We shall not cease from exploration
And the end of all our exploring
Will be to arrive where we started
And know the place for the first time.
- T.S. Eliot

Welcome to Ten Roads! This blog is intended to be a place for me to share my (generally Civil War-related) thoughts and experiences. I try to update once a week at the very least. All comments and readers are greatly appreciated!

Sunday, March 16, 2008

You'll have to go around, Mr. President.

A while back we (the volunteers at the train station) were told that we should no longer tell visitors that Lincoln entered our building, but simply that he arrived there on November 18, 1863 and departed from there as well. Previously, we had been pretty sure that the president would have gotten off the train onto the platform, gone into the headhouse through the back doors, and left out of the "men's" entrance to his left. But then someone involved with the station discovered one source stating that Lincoln did not enter the headhouse because there were empty coffins stacked inside.

When I give tours, I tell people that we do not know for sure if Lincoln entered because of that one source. But then I say that personally I believe he did enter and I explain to them why I believe this.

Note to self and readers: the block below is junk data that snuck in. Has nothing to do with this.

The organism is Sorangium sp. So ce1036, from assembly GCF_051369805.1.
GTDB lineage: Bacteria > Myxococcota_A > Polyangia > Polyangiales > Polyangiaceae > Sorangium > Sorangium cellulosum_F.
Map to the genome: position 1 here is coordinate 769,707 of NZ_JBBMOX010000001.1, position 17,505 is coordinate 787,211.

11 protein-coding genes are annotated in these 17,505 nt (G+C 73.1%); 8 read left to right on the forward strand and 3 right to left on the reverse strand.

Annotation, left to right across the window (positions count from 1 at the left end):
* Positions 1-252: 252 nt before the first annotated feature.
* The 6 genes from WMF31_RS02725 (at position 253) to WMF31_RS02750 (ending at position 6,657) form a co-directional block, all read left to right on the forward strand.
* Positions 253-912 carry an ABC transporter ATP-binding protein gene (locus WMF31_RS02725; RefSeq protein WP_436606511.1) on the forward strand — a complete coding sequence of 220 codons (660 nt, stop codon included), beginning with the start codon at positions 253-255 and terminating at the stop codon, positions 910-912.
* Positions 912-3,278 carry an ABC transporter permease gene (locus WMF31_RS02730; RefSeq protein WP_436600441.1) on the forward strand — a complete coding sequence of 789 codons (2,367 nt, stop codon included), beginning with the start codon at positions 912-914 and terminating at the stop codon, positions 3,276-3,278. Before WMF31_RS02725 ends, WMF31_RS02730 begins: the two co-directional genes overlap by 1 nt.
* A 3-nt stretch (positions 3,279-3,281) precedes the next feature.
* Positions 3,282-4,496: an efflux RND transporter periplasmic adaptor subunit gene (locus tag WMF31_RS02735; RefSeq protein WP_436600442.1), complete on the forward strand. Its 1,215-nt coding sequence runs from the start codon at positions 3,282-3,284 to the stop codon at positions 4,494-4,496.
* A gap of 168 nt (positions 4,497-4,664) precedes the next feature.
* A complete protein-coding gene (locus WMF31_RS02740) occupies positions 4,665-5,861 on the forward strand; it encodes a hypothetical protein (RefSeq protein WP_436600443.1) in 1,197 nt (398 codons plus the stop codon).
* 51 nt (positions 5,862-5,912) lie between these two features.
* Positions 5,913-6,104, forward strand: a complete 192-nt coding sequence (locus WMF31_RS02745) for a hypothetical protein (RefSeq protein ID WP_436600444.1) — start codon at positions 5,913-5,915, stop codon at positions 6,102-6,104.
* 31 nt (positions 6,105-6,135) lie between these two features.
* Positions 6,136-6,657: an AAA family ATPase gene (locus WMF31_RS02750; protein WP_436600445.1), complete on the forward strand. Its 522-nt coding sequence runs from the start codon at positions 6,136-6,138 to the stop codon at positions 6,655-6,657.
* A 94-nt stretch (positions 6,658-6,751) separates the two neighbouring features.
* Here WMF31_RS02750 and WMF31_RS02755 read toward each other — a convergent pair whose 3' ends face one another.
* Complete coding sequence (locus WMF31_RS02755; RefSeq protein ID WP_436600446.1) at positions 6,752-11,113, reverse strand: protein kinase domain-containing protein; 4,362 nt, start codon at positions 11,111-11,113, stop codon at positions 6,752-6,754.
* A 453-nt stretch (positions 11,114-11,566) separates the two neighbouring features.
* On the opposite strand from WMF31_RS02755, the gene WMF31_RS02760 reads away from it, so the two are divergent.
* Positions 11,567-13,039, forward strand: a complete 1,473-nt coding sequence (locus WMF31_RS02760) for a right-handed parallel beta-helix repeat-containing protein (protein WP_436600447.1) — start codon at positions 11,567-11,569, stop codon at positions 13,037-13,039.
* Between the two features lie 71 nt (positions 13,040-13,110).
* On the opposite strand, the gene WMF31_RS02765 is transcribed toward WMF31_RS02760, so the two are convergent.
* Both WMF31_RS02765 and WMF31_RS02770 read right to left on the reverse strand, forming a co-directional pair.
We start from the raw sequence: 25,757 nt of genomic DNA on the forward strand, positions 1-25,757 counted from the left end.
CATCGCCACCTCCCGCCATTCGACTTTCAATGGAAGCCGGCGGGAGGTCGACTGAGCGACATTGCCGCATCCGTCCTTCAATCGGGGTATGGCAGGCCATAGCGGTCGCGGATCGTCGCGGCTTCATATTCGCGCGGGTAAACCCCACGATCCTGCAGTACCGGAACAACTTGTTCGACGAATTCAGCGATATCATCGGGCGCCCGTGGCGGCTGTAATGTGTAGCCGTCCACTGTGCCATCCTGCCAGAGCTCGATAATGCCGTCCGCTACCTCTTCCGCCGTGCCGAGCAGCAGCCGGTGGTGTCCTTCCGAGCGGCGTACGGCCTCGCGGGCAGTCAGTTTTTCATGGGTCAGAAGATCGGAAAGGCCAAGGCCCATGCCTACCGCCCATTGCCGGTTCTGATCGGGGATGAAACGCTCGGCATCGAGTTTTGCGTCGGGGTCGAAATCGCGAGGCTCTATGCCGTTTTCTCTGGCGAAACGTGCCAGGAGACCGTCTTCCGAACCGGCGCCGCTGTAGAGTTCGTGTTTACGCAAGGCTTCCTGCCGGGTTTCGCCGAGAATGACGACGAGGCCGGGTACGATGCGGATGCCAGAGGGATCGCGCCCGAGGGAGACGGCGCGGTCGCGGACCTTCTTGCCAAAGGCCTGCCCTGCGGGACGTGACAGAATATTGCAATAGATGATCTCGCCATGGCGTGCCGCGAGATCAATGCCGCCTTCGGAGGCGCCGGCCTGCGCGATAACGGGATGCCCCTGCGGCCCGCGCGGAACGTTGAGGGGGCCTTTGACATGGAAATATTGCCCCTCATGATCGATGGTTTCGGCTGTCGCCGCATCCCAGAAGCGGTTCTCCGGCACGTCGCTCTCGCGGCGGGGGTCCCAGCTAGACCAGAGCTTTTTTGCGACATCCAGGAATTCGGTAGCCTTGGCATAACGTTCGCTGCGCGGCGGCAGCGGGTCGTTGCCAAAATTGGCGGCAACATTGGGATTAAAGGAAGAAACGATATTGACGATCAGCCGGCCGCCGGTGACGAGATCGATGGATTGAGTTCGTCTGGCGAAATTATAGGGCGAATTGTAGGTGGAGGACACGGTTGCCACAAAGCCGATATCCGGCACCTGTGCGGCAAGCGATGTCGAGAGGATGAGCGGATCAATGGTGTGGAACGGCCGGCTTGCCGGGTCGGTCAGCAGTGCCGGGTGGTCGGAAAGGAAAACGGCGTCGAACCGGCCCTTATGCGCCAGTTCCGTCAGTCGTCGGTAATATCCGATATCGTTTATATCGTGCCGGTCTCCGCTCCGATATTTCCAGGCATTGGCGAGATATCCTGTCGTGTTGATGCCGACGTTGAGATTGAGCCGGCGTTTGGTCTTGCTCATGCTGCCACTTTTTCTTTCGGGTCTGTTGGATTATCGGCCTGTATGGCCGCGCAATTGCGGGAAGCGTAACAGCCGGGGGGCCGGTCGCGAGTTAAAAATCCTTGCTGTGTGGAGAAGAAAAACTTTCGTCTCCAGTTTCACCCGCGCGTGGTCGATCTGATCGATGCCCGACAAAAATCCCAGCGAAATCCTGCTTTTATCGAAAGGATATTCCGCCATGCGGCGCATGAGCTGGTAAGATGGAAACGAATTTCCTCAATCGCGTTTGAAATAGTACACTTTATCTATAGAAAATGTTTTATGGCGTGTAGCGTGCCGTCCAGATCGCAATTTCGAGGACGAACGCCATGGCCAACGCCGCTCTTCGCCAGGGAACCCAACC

The town was expecting a great number of people for the dedication of the cemetery. Many of these people would be arriving by train and then leaving by train a couple days later. Why would they crowd up the space needed for people (some very important ones at that) with coffins when there was the Sheads and Buehler warehouse right next door where they could have easily stacked the coffins? Or if not in the warehouse, why wouldn't they have unloaded the coffins onto the platform or just somewhere else? I suppose they could have even taken them upstairs, though I would imagine carrying coffins up a narrow spiral staircase would be rather difficult.

Perhaps there was a reason the coffins could not be moved, though. Or maybe there was a great deal of illogical thought going on in the confusion of preparing for a tidal wave of visitors. I do not know. It's just one of history's mysteries, I suppose.

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